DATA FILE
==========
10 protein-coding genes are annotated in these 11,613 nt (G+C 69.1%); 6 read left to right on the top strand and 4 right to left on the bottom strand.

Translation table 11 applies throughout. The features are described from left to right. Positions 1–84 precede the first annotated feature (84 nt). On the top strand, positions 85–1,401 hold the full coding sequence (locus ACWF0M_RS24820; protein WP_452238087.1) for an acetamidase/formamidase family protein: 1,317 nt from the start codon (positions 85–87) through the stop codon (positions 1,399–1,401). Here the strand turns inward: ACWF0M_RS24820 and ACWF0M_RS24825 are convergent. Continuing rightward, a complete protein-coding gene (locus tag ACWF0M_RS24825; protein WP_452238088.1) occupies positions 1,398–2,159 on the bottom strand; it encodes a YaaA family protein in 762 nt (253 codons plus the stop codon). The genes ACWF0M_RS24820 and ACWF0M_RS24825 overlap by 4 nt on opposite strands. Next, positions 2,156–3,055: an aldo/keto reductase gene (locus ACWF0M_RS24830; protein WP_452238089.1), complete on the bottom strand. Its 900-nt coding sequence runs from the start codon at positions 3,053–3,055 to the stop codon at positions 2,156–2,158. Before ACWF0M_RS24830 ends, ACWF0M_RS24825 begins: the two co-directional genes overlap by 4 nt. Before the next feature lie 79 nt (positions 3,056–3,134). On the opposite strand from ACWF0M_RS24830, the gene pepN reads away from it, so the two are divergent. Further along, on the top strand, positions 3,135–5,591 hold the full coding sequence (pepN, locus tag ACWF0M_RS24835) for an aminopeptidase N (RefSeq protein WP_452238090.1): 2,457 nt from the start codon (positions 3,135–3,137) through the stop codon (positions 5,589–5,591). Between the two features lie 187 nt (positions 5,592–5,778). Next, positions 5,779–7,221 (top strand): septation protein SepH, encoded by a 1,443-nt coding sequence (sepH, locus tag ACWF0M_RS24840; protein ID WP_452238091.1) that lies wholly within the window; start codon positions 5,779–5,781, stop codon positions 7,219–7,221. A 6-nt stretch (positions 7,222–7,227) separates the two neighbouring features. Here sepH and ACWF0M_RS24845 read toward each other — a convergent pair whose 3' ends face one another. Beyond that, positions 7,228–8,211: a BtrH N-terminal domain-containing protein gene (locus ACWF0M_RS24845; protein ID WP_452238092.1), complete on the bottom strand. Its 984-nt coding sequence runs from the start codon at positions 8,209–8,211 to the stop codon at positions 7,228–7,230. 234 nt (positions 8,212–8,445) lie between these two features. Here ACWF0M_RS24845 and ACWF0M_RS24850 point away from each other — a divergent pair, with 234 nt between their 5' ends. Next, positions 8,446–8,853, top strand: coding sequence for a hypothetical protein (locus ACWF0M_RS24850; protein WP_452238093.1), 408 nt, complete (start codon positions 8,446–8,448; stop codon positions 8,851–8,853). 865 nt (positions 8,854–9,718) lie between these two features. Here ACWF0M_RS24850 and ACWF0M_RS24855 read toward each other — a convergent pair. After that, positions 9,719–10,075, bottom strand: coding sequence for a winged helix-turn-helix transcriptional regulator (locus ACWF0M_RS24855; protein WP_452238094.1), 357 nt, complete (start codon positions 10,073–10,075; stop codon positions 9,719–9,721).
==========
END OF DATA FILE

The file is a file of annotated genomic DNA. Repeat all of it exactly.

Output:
10 protein-coding genes are annotated in these 11,613 nt (G+C 69.1%); 6 read left to right on the top strand and 4 right to left on the bottom strand.

Translation table 11 applies throughout. The features are described from left to right. Positions 1–84 precede the first annotated feature (84 nt). On the top strand, positions 85–1,401 hold the full coding sequence (locus ACWF0M_RS24820; protein WP_452238087.1) for an acetamidase/formamidase family protein: 1,317 nt from the start codon (positions 85–87) through the stop codon (positions 1,399–1,401). Here the strand turns inward: ACWF0M_RS24820 and ACWF0M_RS24825 are convergent. Continuing rightward, a complete protein-coding gene (locus tag ACWF0M_RS24825; protein WP_452238088.1) occupies positions 1,398–2,159 on the bottom strand; it encodes a YaaA family protein in 762 nt (253 codons plus the stop codon). The genes ACWF0M_RS24820 and ACWF0M_RS24825 overlap by 4 nt on opposite strands. Next, positions 2,156–3,055: an aldo/keto reductase gene (locus ACWF0M_RS24830; protein WP_452238089.1), complete on the bottom strand. Its 900-nt coding sequence runs from the start codon at positions 3,053–3,055 to the stop codon at positions 2,156–2,158. Before ACWF0M_RS24830 ends, ACWF0M_RS24825 begins: the two co-directional genes overlap by 4 nt. Before the next feature lie 79 nt (positions 3,056–3,134). On the opposite strand from ACWF0M_RS24830, the gene pepN reads away from it, so the two are divergent. Further along, on the top strand, positions 3,135–5,591 hold the full coding sequence (pepN, locus tag ACWF0M_RS24835) for an aminopeptidase N (RefSeq protein WP_452238090.1): 2,457 nt from the start codon (positions 3,135–3,137) through the stop codon (positions 5,589–5,591). Between the two features lie 187 nt (positions 5,592–5,778). Next, positions 5,779–7,221 (top strand): septation protein SepH, encoded by a 1,443-nt coding sequence (sepH, locus tag ACWF0M_RS24840; protein ID WP_452238091.1) that lies wholly within the window; start codon positions 5,779–5,781, stop codon positions 7,219–7,221. A 6-nt stretch (positions 7,222–7,227) separates the two neighbouring features. Here sepH and ACWF0M_RS24845 read toward each other — a convergent pair whose 3' ends face one another. Beyond that, positions 7,228–8,211: a BtrH N-terminal domain-containing protein gene (locus ACWF0M_RS24845; protein ID WP_452238092.1), complete on the bottom strand. Its 984-nt coding sequence runs from the start codon at positions 8,209–8,211 to the stop codon at positions 7,228–7,230. 234 nt (positions 8,212–8,445) lie between these two features. Here ACWF0M_RS24845 and ACWF0M_RS24850 point away from each other — a divergent pair, with 234 nt between their 5' ends. Next, positions 8,446–8,853, top strand: coding sequence for a hypothetical protein (locus ACWF0M_RS24850; protein WP_452238093.1), 408 nt, complete (start codon positions 8,446–8,448; stop codon positions 8,851–8,853). 865 nt (positions 8,854–9,718) lie between these two features. Here ACWF0M_RS24850 and ACWF0M_RS24855 read toward each other — a convergent pair. After that, positions 9,719–10,075, bottom strand: coding sequence for a winged helix-turn-helix transcriptional regulator (locus ACWF0M_RS24855; protein WP_452238094.1), 357 nt, complete (start codon positions 10,073–10,075; stop codon positions 9,719–9,721).